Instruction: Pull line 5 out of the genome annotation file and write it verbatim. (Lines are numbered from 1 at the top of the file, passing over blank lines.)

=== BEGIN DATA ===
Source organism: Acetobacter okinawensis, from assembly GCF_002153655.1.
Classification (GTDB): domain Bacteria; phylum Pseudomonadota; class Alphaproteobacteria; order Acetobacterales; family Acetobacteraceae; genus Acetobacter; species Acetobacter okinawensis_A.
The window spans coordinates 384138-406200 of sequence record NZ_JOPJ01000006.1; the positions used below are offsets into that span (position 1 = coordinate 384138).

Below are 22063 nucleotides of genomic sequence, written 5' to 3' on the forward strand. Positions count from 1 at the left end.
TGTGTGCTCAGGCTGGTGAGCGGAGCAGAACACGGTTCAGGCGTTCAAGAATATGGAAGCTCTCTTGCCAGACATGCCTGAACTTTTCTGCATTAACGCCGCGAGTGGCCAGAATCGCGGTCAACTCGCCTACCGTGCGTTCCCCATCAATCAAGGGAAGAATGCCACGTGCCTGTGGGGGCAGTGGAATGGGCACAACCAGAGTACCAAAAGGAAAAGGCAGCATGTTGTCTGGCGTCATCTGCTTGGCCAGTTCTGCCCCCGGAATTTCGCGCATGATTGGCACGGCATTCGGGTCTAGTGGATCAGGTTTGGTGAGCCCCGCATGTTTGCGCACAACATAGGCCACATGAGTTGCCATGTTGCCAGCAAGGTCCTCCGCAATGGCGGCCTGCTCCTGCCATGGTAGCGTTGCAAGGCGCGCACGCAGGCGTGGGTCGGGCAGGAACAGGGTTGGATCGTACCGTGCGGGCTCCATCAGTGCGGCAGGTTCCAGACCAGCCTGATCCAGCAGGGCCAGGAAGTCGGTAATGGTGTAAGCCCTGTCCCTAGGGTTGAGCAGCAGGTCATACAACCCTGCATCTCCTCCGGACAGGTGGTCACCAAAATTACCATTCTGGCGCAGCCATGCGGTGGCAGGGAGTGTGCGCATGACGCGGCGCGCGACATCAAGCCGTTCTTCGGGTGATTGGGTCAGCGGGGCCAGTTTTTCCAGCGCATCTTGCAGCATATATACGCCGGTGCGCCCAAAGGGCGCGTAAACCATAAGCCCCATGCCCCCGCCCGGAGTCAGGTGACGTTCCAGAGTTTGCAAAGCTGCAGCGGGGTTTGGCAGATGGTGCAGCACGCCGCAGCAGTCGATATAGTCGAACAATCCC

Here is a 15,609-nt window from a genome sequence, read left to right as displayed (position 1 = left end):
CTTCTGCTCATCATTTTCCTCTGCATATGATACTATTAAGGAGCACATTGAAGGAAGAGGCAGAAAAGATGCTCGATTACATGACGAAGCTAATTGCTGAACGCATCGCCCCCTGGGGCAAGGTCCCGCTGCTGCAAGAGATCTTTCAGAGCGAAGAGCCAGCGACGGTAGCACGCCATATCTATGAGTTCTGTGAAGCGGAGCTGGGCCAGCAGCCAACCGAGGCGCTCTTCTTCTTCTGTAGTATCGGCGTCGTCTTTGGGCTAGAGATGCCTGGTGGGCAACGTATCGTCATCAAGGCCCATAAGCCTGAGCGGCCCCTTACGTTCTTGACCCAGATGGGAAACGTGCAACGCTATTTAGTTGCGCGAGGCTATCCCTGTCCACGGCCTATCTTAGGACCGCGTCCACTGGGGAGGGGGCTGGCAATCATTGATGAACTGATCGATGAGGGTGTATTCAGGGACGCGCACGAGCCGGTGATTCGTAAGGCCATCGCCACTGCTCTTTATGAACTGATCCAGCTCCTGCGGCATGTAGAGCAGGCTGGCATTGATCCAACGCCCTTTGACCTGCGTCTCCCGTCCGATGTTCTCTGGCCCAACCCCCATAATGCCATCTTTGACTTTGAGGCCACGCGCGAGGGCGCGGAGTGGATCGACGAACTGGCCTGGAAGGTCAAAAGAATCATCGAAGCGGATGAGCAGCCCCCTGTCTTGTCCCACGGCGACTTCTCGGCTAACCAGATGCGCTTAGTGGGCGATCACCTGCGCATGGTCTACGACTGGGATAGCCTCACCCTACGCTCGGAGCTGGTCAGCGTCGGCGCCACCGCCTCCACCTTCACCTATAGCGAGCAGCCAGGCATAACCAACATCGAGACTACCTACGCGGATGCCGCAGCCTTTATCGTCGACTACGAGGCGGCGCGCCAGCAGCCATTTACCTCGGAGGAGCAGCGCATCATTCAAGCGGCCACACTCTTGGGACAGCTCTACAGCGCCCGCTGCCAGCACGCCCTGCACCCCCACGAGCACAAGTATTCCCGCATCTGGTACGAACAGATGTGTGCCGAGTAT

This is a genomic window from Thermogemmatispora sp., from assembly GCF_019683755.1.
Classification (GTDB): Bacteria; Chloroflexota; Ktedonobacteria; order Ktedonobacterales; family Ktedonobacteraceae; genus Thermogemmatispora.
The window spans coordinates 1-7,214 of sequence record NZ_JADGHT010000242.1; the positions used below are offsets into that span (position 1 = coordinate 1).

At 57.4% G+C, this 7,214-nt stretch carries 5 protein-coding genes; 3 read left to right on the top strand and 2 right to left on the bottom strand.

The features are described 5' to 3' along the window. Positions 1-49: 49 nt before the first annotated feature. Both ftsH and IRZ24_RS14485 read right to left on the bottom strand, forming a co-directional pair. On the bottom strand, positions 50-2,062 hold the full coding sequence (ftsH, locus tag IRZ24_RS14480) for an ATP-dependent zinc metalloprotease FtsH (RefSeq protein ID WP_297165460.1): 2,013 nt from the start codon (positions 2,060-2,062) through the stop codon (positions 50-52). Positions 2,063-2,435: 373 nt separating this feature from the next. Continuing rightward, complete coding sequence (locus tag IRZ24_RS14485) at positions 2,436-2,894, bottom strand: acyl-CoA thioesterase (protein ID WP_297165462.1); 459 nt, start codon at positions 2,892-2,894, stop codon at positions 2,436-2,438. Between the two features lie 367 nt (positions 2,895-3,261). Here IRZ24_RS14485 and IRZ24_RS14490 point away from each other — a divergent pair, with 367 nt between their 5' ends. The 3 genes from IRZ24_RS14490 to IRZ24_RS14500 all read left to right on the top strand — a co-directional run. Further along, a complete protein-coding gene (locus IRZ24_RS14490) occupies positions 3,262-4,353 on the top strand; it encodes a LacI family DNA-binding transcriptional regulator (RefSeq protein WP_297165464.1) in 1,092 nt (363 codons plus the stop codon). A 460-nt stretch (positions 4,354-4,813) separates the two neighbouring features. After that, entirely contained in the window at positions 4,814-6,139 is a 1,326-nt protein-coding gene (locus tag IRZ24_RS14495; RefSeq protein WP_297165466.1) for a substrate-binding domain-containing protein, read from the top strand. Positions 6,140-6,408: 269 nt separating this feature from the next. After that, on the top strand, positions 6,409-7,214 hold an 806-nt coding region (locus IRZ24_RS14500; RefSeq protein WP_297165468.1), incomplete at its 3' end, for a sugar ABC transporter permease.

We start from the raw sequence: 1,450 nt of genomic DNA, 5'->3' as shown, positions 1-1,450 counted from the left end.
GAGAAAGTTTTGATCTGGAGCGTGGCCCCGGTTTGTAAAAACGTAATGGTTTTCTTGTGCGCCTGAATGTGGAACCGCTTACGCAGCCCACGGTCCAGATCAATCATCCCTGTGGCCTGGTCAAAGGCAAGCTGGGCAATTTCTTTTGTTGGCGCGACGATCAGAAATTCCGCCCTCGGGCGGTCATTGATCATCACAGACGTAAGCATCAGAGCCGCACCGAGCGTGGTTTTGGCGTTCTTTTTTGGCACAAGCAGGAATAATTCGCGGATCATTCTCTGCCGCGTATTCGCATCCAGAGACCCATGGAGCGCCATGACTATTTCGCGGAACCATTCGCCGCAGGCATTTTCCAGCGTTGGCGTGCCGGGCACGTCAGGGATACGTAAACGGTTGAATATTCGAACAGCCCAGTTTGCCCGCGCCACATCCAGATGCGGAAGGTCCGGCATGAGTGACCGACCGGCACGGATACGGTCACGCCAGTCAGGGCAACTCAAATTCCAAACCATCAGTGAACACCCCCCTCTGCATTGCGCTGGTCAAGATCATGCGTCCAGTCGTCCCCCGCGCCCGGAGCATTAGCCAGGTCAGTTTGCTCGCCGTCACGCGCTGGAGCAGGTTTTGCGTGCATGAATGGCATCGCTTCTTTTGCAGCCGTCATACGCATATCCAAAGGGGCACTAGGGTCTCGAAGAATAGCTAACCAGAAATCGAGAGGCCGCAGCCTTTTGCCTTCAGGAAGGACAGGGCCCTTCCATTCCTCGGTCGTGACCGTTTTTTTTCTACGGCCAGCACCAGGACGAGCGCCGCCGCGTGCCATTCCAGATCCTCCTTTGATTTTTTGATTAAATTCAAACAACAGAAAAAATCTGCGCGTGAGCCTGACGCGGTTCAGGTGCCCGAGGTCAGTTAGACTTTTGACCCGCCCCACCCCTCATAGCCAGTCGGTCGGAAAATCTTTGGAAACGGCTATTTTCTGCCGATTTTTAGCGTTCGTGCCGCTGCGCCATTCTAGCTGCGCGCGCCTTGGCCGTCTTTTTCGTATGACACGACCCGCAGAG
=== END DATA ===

TGTGTGCTCAGGCTGGTGAGCGGAGCAGAACACGGTTCAGGCGTTCAAGAATATGGAAGCTCTCTTGCCAGACATGCCTGAACTTTTCTGCATTAACGCCGCGAGTGGCCAGAATCGCGGTCAACTCGCCTACCGTGCGTTCCCCATCAATCAAGGGAAGAATGCCACGTGCCTGTGGGGGCAGTGGAATGGGCACAACCAGAGTACCAAAAGGAAAAGGCAGCATGTTGTCTGGCGTCATCTGCTTGGCCAGTTCTGCCCCCGGAATTTCGCGCATGATTGGCACGGCATTCGGGTCTAGTGGATCAGGTTTGGTGAGCCCCGCATGTTTGCGCACAACATAGGCCACATGAGTTGCCATGTTGCCAGCAAGGTCCTCCGCAATGGCGGCCTGCTCCTGCCATGGTAGCGTTGCAAGGCGCGCACGCAGGCGTGGGTCGGGCAGGAACAGGGTTGGATCGTACCGTGCGGGCTCCATCAGTGCGGCAGGTTCCAGACCAGCCTGATCCAGCAGGGCCAGGAAGTCGGTAATGGTGTAAGCCCTGTCCCTAGGGTTGAGCAGCAGGTCATACAACCCTGCATCTCCTCCGGACAGGTGGTCACCAAAATTACCATTCTGGCGCAGCCATGCGGTGGCAGGGAGTGTGCGCATGACGCGGCGCGCGACATCAAGCCGTTCTTCGGGTGATTGGGTCAGCGGGGCCAGTTTTTCCAGCGCATCTTGCAGCATATATACGCCGGTGCGCCCAAAGGGCGCGTAAACCATAAGCCCCATGCCCCCGCCCGGAGTCAGGTGACGTTCCAGAGTTTGCAAAGCTGCAGCGGGGTTTGGCAGATGGTGCAGCACGCCGCAGCAGTCGATATAGTCGAACAATCCC